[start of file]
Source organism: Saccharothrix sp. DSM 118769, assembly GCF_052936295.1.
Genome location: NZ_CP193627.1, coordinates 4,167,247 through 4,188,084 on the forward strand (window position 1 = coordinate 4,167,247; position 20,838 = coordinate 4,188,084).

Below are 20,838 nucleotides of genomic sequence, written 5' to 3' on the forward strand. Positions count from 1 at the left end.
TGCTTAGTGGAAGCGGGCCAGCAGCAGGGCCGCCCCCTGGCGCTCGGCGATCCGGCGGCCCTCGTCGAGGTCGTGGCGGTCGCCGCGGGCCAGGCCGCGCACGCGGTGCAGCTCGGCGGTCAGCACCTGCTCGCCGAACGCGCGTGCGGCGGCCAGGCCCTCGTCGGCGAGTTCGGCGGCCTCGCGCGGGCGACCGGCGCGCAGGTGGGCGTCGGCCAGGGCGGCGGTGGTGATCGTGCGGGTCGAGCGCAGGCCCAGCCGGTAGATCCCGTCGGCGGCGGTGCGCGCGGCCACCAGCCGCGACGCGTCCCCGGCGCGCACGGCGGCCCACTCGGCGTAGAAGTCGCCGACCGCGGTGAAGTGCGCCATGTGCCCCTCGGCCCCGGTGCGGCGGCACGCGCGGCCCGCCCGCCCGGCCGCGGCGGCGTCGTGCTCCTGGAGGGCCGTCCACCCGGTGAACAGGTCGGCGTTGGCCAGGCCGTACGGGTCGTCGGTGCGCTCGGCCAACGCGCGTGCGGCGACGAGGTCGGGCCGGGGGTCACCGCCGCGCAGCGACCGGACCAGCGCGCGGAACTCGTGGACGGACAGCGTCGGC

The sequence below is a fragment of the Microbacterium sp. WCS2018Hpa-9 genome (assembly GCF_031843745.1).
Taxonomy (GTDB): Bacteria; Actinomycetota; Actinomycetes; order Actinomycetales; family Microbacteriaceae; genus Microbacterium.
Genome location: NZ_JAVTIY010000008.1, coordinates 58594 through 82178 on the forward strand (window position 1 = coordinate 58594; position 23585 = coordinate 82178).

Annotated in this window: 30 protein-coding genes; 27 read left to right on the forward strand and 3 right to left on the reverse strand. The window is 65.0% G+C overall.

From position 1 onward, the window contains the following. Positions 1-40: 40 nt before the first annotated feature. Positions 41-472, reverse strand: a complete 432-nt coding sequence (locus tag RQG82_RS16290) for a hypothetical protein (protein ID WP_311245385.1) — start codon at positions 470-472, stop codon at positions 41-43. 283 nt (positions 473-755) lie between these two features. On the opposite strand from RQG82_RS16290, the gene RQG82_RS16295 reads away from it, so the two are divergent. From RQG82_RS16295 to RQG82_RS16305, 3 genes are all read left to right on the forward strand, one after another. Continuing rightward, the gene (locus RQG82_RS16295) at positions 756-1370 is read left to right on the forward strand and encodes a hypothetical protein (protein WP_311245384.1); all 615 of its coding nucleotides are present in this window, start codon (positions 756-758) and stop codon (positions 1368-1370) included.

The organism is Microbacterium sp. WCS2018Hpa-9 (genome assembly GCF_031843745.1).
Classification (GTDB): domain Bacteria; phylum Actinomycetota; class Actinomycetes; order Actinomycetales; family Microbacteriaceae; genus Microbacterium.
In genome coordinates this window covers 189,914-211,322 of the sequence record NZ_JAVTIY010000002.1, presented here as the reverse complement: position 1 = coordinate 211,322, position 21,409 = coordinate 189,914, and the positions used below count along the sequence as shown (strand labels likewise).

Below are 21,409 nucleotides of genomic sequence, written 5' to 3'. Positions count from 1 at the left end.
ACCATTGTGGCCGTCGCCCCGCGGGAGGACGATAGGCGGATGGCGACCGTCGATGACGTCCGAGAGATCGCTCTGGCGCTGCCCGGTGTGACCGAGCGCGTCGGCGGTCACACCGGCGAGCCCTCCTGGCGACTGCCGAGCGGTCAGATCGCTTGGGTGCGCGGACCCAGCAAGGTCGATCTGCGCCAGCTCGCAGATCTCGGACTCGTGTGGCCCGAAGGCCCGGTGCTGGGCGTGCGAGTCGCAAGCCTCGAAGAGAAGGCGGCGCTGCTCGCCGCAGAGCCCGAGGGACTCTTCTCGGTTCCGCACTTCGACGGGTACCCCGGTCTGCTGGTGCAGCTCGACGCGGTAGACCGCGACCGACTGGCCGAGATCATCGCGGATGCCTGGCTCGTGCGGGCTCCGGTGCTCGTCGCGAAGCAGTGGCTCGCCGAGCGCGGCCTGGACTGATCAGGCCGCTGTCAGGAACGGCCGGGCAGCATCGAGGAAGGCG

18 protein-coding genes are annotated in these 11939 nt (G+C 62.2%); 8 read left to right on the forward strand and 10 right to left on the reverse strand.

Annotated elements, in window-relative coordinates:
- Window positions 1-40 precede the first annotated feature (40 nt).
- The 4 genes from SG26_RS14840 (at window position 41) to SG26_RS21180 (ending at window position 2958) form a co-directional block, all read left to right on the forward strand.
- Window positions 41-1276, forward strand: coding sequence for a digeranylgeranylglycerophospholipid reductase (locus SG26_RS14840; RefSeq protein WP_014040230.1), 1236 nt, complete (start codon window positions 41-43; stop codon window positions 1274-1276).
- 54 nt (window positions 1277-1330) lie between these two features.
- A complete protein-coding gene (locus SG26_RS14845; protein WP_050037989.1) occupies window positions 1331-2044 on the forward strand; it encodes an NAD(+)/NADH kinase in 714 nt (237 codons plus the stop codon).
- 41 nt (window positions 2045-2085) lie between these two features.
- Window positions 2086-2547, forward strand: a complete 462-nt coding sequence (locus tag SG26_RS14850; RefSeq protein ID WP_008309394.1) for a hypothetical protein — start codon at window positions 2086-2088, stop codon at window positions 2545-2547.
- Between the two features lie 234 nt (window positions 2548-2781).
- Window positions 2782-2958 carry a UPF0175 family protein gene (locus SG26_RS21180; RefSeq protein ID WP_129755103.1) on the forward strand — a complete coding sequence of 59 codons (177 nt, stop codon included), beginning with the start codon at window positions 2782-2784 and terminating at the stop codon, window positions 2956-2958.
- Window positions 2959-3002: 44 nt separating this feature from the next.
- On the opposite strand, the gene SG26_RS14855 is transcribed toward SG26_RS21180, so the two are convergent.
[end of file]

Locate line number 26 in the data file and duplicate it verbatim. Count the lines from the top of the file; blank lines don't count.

- Window positions 2959-3002: 44 nt separating this feature from the next.